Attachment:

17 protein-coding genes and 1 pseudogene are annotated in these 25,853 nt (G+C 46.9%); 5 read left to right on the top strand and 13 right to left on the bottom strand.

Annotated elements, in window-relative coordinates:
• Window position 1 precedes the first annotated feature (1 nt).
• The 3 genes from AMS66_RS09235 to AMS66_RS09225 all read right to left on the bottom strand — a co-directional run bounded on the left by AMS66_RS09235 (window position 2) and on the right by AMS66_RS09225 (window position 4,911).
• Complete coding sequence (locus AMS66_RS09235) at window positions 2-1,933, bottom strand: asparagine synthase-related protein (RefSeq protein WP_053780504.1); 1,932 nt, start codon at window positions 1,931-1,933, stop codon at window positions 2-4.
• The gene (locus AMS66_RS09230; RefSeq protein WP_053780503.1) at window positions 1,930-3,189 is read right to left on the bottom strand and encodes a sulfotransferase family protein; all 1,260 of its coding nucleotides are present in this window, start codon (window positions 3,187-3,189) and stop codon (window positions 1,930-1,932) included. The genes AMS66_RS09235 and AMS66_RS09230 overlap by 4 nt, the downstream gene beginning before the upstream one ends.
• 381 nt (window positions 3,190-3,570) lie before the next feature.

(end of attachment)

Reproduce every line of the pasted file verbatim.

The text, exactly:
17 protein-coding genes and 1 pseudogene are annotated in these 25,853 nt (G+C 46.9%); 5 read left to right on the top strand and 13 right to left on the bottom strand.

Annotated elements, in window-relative coordinates:
• Window position 1 precedes the first annotated feature (1 nt).
• The 3 genes from AMS66_RS09235 to AMS66_RS09225 all read right to left on the bottom strand — a co-directional run bounded on the left by AMS66_RS09235 (window position 2) and on the right by AMS66_RS09225 (window position 4,911).
• Complete coding sequence (locus AMS66_RS09235) at window positions 2-1,933, bottom strand: asparagine synthase-related protein (RefSeq protein WP_053780504.1); 1,932 nt, start codon at window positions 1,931-1,933, stop codon at window positions 2-4.
• The gene (locus AMS66_RS09230; RefSeq protein WP_053780503.1) at window positions 1,930-3,189 is read right to left on the bottom strand and encodes a sulfotransferase family protein; all 1,260 of its coding nucleotides are present in this window, start codon (window positions 3,187-3,189) and stop codon (window positions 1,930-1,932) included. The genes AMS66_RS09235 and AMS66_RS09230 overlap by 4 nt, the downstream gene beginning before the upstream one ends.
• 381 nt (window positions 3,190-3,570) lie before the next feature.